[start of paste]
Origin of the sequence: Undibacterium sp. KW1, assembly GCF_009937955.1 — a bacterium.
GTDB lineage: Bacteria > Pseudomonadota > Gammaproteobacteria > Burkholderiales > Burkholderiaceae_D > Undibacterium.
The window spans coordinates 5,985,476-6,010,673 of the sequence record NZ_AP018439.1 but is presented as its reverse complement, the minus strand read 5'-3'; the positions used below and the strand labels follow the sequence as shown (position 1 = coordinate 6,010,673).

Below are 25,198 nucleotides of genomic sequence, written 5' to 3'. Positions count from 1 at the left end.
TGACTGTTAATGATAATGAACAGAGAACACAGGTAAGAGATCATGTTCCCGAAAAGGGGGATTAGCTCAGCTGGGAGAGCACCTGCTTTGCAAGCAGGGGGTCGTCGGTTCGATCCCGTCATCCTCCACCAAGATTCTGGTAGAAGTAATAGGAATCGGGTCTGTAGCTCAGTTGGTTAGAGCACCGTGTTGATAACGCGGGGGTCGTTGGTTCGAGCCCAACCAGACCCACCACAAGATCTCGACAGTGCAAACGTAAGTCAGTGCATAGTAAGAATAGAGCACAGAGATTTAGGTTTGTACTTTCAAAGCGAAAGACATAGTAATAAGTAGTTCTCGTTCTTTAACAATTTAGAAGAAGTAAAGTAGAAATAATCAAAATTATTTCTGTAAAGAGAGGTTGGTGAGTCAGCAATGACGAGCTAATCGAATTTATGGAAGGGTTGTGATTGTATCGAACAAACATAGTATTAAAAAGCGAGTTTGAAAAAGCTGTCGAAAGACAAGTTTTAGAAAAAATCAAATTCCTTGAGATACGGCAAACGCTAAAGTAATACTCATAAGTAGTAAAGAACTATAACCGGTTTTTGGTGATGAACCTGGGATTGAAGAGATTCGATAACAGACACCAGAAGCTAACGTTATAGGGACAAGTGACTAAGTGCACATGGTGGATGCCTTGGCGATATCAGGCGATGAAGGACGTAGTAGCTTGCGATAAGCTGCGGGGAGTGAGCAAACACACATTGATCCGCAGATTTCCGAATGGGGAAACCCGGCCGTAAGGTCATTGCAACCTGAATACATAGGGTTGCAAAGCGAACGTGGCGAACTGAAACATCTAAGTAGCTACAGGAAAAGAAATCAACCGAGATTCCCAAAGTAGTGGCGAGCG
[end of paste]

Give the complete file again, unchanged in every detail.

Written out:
Origin of the sequence: Undibacterium sp. KW1, assembly GCF_009937955.1 — a bacterium.
GTDB lineage: Bacteria > Pseudomonadota > Gammaproteobacteria > Burkholderiales > Burkholderiaceae_D > Undibacterium.
The window spans coordinates 5,985,476-6,010,673 of the sequence record NZ_AP018439.1 but is presented as its reverse complement, the minus strand read 5'-3'; the positions used below and the strand labels follow the sequence as shown (position 1 = coordinate 6,010,673).

Below are 25,198 nucleotides of genomic sequence, written 5' to 3'. Positions count from 1 at the left end.
TGACTGTTAATGATAATGAACAGAGAACACAGGTAAGAGATCATGTTCCCGAAAAGGGGGATTAGCTCAGCTGGGAGAGCACCTGCTTTGCAAGCAGGGGGTCGTCGGTTCGATCCCGTCATCCTCCACCAAGATTCTGGTAGAAGTAATAGGAATCGGGTCTGTAGCTCAGTTGGTTAGAGCACCGTGTTGATAACGCGGGGGTCGTTGGTTCGAGCCCAACCAGACCCACCACAAGATCTCGACAGTGCAAACGTAAGTCAGTGCATAGTAAGAATAGAGCACAGAGATTTAGGTTTGTACTTTCAAAGCGAAAGACATAGTAATAAGTAGTTCTCGTTCTTTAACAATTTAGAAGAAGTAAAGTAGAAATAATCAAAATTATTTCTGTAAAGAGAGGTTGGTGAGTCAGCAATGACGAGCTAATCGAATTTATGGAAGGGTTGTGATTGTATCGAACAAACATAGTATTAAAAAGCGAGTTTGAAAAAGCTGTCGAAAGACAAGTTTTAGAAAAAATCAAATTCCTTGAGATACGGCAAACGCTAAAGTAATACTCATAAGTAGTAAAGAACTATAACCGGTTTTTGGTGATGAACCTGGGATTGAAGAGATTCGATAACAGACACCAGAAGCTAACGTTATAGGGACAAGTGACTAAGTGCACATGGTGGATGCCTTGGCGATATCAGGCGATGAAGGACGTAGTAGCTTGCGATAAGCTGCGGGGAGTGAGCAAACACACATTGATCCGCAGATTTCCGAATGGGGAAACCCGGCCGTAAGGTCATTGCAACCTGAATACATAGGGTTGCAAAGCGAACGTGGCGAACTGAAACATCTAAGTAGCTACAGGAAAAGAAATCAACCGAGATTCCCAAAGTAGTGGCGAGCG